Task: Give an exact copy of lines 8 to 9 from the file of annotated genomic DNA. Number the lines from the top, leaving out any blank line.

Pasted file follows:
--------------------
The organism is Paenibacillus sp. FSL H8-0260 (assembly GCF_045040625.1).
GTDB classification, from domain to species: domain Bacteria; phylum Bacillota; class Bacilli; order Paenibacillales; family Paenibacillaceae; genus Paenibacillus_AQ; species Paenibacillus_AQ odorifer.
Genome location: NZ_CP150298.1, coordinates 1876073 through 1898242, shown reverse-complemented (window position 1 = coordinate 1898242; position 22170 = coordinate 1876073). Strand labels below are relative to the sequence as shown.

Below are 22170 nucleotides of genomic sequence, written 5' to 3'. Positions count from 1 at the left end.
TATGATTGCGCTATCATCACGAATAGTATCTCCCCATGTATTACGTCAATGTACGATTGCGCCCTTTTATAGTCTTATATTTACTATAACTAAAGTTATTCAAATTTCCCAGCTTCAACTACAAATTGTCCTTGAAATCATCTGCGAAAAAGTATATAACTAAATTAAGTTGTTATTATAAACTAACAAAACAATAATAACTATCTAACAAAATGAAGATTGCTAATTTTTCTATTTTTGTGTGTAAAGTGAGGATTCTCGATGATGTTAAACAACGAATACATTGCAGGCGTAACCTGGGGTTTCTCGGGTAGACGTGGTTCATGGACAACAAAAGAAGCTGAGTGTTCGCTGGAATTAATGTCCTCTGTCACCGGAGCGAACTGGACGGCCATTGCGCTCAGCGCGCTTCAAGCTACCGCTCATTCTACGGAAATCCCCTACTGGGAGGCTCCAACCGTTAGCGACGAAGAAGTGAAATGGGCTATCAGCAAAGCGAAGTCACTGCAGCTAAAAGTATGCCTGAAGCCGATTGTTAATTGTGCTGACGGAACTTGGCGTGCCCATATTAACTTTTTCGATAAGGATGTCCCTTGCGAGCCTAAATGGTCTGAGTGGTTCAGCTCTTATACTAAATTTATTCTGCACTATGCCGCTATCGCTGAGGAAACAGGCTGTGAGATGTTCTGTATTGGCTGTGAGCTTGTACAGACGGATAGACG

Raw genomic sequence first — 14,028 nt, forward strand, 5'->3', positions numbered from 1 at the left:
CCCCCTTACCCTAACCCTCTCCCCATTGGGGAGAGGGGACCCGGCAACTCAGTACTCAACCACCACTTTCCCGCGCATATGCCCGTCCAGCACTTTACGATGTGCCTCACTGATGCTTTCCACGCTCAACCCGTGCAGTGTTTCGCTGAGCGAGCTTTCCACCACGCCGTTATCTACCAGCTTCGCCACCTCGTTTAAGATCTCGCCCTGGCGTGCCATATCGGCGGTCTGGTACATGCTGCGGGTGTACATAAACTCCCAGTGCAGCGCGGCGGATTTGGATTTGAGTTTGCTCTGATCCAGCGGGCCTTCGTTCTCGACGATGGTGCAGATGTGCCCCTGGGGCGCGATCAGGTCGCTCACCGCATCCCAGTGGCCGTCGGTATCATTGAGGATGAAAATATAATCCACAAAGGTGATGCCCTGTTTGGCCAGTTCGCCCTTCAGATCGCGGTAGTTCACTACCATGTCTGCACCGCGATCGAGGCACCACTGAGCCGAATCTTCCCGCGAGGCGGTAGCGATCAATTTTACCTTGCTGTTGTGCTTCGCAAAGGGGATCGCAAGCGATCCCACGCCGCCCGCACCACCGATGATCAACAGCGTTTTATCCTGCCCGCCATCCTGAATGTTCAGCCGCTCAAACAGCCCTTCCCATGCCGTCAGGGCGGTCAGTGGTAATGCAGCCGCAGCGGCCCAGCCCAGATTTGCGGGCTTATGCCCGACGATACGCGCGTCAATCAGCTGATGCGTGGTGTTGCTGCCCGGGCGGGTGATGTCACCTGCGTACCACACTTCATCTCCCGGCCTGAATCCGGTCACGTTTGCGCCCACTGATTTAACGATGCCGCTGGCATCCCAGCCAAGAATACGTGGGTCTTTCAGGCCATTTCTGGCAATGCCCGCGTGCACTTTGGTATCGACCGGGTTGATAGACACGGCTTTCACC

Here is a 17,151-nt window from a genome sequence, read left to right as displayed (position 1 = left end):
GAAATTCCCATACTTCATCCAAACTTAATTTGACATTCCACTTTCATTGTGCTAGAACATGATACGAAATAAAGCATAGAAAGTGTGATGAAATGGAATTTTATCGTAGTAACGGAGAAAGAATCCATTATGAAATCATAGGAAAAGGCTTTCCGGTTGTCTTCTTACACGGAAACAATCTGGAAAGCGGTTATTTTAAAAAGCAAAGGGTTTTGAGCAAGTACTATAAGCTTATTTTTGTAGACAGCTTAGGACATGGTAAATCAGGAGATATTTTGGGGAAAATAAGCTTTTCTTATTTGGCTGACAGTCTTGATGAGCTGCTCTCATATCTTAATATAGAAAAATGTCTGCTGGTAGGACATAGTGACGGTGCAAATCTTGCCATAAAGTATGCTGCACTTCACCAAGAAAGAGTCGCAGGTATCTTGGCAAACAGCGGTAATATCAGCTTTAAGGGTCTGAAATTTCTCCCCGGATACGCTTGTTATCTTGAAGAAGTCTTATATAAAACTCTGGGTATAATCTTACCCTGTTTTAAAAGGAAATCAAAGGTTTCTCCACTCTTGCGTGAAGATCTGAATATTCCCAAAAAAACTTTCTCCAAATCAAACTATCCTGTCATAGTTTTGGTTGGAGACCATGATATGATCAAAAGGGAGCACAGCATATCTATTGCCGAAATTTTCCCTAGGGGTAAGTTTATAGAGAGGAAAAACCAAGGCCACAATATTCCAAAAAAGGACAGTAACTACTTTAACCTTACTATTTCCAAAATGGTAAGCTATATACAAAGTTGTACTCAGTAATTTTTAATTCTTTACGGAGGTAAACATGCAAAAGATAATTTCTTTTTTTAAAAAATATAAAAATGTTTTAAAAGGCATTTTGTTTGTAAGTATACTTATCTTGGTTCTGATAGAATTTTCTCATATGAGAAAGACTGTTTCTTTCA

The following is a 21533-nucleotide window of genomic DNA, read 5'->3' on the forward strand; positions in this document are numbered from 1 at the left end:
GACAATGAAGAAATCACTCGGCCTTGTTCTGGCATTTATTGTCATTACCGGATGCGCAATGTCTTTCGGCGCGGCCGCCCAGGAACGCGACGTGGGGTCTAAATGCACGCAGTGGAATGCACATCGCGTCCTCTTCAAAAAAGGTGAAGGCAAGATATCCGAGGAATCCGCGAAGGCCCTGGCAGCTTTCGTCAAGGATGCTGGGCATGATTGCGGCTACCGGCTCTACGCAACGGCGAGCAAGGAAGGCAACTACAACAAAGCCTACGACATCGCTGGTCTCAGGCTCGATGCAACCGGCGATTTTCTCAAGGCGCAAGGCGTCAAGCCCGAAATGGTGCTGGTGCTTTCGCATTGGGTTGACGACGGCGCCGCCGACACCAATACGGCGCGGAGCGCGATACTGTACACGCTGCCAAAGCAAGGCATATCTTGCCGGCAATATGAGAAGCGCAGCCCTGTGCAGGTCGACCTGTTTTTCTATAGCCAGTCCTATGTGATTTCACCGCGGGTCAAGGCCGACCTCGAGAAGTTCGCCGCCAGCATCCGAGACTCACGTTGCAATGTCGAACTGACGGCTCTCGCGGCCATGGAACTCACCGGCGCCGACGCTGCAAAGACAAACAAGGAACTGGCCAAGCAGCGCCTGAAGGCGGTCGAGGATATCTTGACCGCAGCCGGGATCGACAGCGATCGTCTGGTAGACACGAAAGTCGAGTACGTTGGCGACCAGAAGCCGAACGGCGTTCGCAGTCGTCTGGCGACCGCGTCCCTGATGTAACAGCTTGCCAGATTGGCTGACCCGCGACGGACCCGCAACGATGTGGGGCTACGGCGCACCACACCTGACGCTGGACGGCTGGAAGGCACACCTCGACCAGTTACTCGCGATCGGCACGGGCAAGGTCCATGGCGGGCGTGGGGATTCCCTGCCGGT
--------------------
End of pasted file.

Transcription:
Here is a 17,151-nt window from a genome sequence, read left to right as displayed (position 1 = left end):
GAAATTCCCATACTTCATCCAAACTTAATTTGACATTCCACTTTCATTGTGCTAGAACATGATACGAAATAAAGCATAGAAAGTGTGATGAAATGGAATTTTATCGTAGTAACGGAGAAAGAATCCATTATGAAATCATAGGAAAAGGCTTTCCGGTTGTCTTCTTACACGGAAACAATCTGGAAAGCGGTTATTTTAAAAAGCAAAGGGTTTTGAGCAAGTACTATAAGCTTATTTTTGTAGACAGCTTAGGACATGGTAAATCAGGAGATATTTTGGGGAAAATAAGCTTTTCTTATTTGGCTGACAGTCTTGATGAGCTGCTCTCATATCTTAATATAGAAAAATGTCTGCTGGTAGGACATAGTGACGGTGCAAATCTTGCCATAAAGTATGCTGCACTTCACCAAGAAAGAGTCGCAGGTATCTTGGCAAACAGCGGTAATATCAGCTTTAAGGGTCTGAAATTTCTCCCCGGATACGCTTGTTATCTTGAAGAAGTCTTATATAAAACTCTGGGTATAATCTTACCCTGTTTTAAAAGGAAATCAAAGGTTTCTCCACTCTTGCGTGAAGATCTGAATATTCCCAAAAAAACTTTCTCCAAATCAAACTATCCTGTCATAGTTTTGGTTGGAGACCATGATATGATCAAAAGGGAGCACAGCATATCTATTGCCGAAATTTTCCCTAGGGGTAAGTTTATAGAGAGGAAAAACCAAGGCCACAATATTCCAAAAAAGGACAGTAACTACTTTAACCTTACTATTTCCAAAATGGTAAGCTATATACAAAGTTGTACTCAGTAATTTTTAATTCTTTACGGAGGTAAACATGCAAAAGATAATTTCTTTTTTTAAAAAATATAAAAATGTTTTAAAAGGCATTTTGTTTGTAAGTATACTTATCTTGGTTCTGATAGAATTTTCTCATATGAGAAAGACTGTTTCTTTCA